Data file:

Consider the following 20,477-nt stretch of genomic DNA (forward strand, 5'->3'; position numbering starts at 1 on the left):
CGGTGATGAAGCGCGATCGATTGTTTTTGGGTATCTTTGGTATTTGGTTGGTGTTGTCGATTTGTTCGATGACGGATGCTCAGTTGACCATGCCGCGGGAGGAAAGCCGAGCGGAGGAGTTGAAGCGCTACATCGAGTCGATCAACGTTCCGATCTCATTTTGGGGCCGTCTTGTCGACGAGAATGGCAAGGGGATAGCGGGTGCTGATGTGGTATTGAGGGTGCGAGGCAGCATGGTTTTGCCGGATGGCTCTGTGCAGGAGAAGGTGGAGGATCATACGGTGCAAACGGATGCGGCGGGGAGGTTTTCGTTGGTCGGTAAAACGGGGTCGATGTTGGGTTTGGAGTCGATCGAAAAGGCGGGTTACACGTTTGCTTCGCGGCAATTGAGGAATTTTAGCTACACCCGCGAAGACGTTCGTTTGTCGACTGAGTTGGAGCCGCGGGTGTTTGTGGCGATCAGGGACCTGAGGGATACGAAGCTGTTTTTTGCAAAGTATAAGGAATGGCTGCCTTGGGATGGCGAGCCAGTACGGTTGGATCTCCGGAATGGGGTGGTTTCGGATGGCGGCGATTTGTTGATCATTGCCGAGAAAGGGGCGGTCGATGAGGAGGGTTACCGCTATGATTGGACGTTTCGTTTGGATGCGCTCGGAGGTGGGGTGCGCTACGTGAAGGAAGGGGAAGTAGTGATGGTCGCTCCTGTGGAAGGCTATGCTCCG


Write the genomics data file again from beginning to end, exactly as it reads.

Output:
Consider the following 20,477-nt stretch of genomic DNA (forward strand, 5'->3'; position numbering starts at 1 on the left):
CGGTGATGAAGCGCGATCGATTGTTTTTGGGTATCTTTGGTATTTGGTTGGTGTTGTCGATTTGTTCGATGACGGATGCTCAGTTGACCATGCCGCGGGAGGAAAGCCGAGCGGAGGAGTTGAAGCGCTACATCGAGTCGATCAACGTTCCGATCTCATTTTGGGGCCGTCTTGTCGACGAGAATGGCAAGGGGATAGCGGGTGCTGATGTGGTATTGAGGGTGCGAGGCAGCATGGTTTTGCCGGATGGCTCTGTGCAGGAGAAGGTGGAGGATCATACGGTGCAAACGGATGCGGCGGGGAGGTTTTCGTTGGTCGGTAAAACGGGGTCGATGTTGGGTTTGGAGTCGATCGAAAAGGCGGGTTACACGTTTGCTTCGCGGCAATTGAGGAATTTTAGCTACACCCGCGAAGACGTTCGTTTGTCGACTGAGTTGGAGCCGCGGGTGTTTGTGGCGATCAGGGACCTGAGGGATACGAAGCTGTTTTTTGCAAAGTATAAGGAATGGCTGCCTTGGGATGGCGAGCCAGTACGGTTGGATCTCCGGAATGGGGTGGTTTCGGATGGCGGCGATTTGTTGATCATTGCCGAGAAAGGGGCGGTCGATGAGGAGGGTTACCGCTATGATTGGACGTTTCGTTTGGATGCGCTCGGAGGTGGGGTGCGCTACGTGAAGGAAGGGGAAGTAGTGATGGTCGCTCCTGTGGAAGGCTATGCTCCG